“I have a black friend”
These are probably the most annoying words a black person can ever hear while having an argument about racism or race in general. They also tend to be the most common line of defence used by white people being accused of racism. This statement means nothing and does very little in regards to understanding what racism actually means.
Just because you’re white and have friends from differences races, does not mean you cannot be racist, prejudiced or discriminatory to certain groups. It is very common for those with prejudiced ideas to be in a relationship with someone from an oppressed group. Doubt me? Think about the many misogynistic men who love their wives, mothers and sisters but still have an ingrained belief that women are inferior. A relationship means nothing and in some cases these relationships can be more harmful because the individual does not acknowledge their own prejudiced behaviour.
In my experience, I have found that those in relationships with oppressed groups tend to be the biggest culprits when it comes to microaggressions. This is due to multiple factors but I tend to see two reasons appear more frequently than others. The first is under the guise of “banter” or “jokes” where it is thought to be acceptable to make openly racist jokes because its funny or meant in a playful manner. The second is because the oppressed friend allows it and never corrects them, making them think it is ok. Some may consider this problematic because there isn’t such thing as “universal black approval stamp”. Black people will agree and disagree on different things because of course, issues such as this are subjective.
However, some white people need to be able to have conversations about race without getting defensive or awkward. If the first thing that comes to mind while having a discussion about the topic of race is the immediate need to prove you’re not racist by saying things such as “I’m not racist” or “I have black/coloured friends”. Unfortunately, it is more likely that you’ve said/thought something that others may perceive as prejudiced. Using your black friends to prove a point is not ok. Furthermore, statements such as coloured friends or friends from all colours is EXTREMELY irritating. What does that mean? We are not a pack of crayons. I’ll let the term “People of Colour” just about slide.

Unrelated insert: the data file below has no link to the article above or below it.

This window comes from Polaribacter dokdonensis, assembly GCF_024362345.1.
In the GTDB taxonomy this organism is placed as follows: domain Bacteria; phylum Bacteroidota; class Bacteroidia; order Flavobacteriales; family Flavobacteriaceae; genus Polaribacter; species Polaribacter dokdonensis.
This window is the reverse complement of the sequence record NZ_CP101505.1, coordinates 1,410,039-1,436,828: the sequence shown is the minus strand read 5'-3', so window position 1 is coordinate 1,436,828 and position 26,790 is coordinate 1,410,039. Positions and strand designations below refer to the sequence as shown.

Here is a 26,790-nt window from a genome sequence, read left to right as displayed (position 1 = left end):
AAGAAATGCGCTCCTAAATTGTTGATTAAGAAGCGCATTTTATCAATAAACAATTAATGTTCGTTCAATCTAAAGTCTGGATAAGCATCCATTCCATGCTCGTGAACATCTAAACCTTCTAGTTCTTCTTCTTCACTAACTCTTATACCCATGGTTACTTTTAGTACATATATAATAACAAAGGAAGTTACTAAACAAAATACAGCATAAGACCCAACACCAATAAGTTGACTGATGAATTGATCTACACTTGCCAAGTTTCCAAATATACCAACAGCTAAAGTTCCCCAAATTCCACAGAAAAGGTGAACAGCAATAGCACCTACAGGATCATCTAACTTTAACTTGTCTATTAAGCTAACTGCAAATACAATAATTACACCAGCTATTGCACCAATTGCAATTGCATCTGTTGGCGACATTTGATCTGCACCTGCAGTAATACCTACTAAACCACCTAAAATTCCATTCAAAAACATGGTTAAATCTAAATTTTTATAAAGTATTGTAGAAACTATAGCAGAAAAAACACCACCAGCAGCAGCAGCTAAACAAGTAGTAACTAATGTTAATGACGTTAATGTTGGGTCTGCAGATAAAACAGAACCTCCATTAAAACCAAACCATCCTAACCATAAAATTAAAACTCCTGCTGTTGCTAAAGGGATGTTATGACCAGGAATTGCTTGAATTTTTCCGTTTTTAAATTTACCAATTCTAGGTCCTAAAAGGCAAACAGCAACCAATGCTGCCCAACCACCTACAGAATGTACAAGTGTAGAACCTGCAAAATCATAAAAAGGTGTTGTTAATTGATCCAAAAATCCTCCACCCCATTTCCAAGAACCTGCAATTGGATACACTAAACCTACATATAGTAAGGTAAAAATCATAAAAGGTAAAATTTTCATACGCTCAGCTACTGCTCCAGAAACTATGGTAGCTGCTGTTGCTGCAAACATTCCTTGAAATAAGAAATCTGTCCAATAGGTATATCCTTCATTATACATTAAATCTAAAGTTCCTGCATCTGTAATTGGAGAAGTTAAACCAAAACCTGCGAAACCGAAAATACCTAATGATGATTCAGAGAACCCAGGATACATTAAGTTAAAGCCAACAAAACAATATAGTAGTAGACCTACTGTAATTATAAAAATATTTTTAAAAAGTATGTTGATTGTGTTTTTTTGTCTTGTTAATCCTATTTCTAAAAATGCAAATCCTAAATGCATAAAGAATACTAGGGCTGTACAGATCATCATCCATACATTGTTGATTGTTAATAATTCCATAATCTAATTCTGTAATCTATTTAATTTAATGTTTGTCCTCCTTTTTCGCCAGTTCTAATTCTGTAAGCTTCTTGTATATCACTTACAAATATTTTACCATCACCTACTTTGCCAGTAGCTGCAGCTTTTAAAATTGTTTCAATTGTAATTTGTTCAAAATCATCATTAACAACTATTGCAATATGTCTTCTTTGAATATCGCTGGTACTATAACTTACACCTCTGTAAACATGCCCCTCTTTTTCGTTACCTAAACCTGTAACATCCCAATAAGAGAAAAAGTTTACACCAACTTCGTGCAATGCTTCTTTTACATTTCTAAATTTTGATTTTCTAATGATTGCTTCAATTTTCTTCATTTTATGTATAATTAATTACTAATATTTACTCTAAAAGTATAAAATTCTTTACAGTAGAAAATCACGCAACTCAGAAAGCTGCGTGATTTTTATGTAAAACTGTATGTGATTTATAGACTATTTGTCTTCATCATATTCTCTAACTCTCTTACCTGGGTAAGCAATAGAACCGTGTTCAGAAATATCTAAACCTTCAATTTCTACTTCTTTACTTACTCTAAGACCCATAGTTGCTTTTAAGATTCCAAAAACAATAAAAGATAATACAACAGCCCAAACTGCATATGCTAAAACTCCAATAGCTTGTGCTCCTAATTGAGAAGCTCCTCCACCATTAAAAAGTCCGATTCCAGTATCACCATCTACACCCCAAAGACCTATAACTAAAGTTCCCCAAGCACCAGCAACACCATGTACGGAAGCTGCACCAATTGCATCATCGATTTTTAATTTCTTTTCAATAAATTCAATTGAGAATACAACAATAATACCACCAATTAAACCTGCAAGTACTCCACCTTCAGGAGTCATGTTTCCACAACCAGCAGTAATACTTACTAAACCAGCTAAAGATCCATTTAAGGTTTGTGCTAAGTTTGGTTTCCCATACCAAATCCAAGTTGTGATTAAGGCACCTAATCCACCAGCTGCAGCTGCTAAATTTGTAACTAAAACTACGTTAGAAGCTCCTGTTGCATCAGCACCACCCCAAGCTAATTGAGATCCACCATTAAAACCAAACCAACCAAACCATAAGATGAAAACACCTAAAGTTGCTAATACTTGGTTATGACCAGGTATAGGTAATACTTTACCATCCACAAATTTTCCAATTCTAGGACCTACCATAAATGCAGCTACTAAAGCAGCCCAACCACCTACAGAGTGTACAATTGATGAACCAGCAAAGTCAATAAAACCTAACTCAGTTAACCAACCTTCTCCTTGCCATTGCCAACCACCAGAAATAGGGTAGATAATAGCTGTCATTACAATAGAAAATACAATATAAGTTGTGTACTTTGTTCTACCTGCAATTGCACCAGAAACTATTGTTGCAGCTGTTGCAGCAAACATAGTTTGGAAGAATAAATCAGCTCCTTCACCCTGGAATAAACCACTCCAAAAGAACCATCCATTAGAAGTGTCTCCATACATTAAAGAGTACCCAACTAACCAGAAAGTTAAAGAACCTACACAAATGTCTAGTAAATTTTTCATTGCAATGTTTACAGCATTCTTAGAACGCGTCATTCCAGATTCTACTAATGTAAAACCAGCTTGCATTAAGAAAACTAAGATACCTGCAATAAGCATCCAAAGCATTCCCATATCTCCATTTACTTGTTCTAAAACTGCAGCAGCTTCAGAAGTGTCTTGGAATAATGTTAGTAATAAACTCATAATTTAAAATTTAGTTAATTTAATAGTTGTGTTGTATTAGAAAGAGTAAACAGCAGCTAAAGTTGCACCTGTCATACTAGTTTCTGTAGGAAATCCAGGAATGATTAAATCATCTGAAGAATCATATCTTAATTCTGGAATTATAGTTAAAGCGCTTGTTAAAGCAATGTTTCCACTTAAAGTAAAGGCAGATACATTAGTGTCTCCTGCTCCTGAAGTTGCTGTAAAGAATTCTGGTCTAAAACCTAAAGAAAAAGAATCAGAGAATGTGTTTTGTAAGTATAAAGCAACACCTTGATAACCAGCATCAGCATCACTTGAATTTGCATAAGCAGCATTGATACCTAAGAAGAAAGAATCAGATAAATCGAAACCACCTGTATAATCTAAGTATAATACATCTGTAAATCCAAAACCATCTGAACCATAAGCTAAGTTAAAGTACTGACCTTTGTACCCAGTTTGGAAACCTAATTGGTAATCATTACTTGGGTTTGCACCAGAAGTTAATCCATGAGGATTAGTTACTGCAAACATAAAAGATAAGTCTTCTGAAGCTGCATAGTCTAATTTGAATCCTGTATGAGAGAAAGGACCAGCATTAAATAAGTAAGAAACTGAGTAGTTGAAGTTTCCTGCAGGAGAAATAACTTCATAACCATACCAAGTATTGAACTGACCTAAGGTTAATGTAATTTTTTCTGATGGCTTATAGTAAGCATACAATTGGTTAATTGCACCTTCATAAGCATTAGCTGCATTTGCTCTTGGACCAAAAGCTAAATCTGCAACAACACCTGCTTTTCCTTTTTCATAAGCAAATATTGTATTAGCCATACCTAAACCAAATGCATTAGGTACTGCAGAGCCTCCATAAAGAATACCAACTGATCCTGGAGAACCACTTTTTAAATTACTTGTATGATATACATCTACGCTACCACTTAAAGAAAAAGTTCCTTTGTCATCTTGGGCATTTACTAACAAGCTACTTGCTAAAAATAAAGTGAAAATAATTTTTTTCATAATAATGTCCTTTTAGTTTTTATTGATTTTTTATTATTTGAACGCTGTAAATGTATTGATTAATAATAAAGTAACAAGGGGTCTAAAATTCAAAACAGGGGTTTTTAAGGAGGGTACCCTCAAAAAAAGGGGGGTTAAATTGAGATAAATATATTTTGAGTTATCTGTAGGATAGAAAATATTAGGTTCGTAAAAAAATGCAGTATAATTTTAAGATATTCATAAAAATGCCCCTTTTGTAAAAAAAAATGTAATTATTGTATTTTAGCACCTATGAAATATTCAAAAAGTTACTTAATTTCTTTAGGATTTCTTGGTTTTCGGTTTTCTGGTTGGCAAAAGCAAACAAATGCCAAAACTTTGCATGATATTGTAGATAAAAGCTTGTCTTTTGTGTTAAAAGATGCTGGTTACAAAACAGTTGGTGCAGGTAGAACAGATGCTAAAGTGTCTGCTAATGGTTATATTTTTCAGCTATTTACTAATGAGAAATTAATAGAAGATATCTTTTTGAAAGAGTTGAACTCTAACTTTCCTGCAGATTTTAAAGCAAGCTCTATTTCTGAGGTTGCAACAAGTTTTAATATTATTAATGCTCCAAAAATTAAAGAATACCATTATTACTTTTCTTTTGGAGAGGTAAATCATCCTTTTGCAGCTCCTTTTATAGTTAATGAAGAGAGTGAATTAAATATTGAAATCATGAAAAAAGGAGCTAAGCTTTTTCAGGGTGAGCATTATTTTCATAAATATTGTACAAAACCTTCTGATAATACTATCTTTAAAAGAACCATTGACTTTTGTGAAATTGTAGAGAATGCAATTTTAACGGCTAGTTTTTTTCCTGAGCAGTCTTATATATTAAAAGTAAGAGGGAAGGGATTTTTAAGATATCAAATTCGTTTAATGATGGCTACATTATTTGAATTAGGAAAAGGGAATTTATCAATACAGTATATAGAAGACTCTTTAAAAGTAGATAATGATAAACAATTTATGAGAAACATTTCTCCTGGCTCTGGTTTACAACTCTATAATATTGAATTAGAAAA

If someone calls you out on something, do not get defensive. Yes, it may be embarrassing, but it gives you an opportunity to learn why something may be perceived as offensive and allows you to widen your knowledge for future purposes.
The bottom line is, having a black friend, colleague etc., does not erase the problems that a black person will have to deal with in their life time. Racism is a institutional and systematic issue which goes much further than your personal relationships. The fact is by saying “I have a black friend” it comes across as saying that I have respect for that friend but not the rest of his race. He lets me get away with it, so you must let me too. I am going to ignore the issues caused by racism in the wider society and focus on my singular relationship. Microinvalidations are a growing problem and need to be addressed.